Why I'm Using Jekyll to Run my Blog
My former blog was built with Wordpress. While Wordpress offers a reasonable solution for some people and some projects, it simply doesn’t match my needs. I don’t like working with a WYSIWYG editor. I don’t want comments on my posts. And I don’t need anyone but myself to have any ability to write or manage the content. Wordpress also introduces potential security vulnerabilities, which can be mitigated by regular updating, but that’s just another maintenance piece I’d rather not have.
A few people (especially one friend in particular) have recommended Jekyll to me. It’s a popular static website/blog generator (there are others), a relatively simple tool that most web developers can learn quickly. In a nutshell, it works by allowing you to create HTML templates and then author posts with Markdown. Jekyll converts everything to static HTML and then you upload the generated files and serve.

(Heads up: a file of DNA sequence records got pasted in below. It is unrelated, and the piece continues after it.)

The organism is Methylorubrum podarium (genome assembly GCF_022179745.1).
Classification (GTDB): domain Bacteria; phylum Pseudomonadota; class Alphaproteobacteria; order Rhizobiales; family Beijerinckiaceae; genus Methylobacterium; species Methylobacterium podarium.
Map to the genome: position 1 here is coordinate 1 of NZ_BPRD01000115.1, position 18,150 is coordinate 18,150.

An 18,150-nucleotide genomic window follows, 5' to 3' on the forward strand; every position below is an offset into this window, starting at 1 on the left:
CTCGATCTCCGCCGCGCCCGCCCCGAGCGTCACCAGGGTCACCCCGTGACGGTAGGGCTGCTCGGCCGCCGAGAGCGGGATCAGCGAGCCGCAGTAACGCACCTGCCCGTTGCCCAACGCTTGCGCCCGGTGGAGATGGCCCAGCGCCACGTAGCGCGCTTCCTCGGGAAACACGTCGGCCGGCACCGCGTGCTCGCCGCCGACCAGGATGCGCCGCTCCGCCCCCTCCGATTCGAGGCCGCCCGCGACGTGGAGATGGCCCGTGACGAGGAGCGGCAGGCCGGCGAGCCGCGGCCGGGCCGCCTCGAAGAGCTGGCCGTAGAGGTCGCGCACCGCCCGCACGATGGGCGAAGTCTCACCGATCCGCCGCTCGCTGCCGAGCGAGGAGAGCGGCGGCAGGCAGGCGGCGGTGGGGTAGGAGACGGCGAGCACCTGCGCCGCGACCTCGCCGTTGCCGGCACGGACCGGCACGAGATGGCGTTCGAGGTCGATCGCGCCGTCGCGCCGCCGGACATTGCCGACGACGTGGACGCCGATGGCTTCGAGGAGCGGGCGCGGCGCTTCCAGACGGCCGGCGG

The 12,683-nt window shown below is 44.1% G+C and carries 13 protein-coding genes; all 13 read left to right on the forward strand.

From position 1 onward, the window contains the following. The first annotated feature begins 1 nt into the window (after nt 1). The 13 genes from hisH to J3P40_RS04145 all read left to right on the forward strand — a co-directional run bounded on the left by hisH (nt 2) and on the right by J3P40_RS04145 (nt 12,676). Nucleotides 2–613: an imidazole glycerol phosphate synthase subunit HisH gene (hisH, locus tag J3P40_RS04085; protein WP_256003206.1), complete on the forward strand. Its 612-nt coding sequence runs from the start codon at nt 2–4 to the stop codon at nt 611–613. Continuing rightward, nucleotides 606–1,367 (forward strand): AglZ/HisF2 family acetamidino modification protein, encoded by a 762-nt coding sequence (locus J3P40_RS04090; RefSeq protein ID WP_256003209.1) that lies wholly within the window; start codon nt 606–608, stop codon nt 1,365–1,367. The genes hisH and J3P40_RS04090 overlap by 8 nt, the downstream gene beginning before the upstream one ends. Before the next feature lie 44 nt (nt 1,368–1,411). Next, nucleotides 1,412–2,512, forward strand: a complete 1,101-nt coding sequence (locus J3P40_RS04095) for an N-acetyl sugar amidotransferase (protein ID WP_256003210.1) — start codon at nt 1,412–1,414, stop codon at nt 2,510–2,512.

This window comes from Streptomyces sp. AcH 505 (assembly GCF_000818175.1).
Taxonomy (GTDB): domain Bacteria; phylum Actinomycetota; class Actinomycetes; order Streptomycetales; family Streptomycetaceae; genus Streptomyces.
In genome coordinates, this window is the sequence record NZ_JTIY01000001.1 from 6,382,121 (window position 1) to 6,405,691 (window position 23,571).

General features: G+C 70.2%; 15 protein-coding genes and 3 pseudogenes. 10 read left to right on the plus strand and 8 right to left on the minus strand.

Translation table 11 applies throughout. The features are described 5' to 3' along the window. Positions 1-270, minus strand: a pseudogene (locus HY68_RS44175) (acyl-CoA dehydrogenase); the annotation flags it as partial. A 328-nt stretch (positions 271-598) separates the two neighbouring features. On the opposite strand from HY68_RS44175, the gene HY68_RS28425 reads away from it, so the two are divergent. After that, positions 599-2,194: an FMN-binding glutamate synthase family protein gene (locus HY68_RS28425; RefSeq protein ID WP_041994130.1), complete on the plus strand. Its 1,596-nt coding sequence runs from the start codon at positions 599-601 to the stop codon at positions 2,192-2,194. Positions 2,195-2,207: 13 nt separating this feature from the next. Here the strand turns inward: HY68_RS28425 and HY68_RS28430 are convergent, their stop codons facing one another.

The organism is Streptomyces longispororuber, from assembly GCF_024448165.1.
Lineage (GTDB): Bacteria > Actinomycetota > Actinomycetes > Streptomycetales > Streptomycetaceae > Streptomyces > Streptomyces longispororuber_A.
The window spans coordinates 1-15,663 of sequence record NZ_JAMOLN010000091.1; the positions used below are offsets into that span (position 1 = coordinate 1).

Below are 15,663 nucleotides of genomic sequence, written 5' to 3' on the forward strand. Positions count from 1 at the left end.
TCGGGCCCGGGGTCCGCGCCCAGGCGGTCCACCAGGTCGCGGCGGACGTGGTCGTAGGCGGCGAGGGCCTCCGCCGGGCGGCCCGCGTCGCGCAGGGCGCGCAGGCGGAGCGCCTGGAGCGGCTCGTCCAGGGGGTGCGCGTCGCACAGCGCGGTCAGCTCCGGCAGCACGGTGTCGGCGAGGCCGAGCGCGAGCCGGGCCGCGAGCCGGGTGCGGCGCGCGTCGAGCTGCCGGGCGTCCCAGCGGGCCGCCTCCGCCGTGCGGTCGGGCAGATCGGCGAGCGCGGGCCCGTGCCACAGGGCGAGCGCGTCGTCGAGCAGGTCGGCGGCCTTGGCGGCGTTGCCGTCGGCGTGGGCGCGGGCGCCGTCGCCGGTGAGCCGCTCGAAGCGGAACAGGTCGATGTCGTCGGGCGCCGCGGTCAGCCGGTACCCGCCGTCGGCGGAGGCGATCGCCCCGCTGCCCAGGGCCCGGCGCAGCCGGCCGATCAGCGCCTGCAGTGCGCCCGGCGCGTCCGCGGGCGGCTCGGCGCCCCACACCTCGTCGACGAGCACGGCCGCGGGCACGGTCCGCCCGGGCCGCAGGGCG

Simple. No database. No web login and CMS to navigate. No WYSIWYG. No comments to moderate.
Because the site is static, you can host it nearly anywhere, including an Amazon S3 bucket. The static site loads faster because there is no PHP to be parsed, no database queries, and the payload is likely smaller than Wordpress or many blogging applications would be out-of-the-box.
Now I get to write my blog posts in my favorite text editor and it’s fun!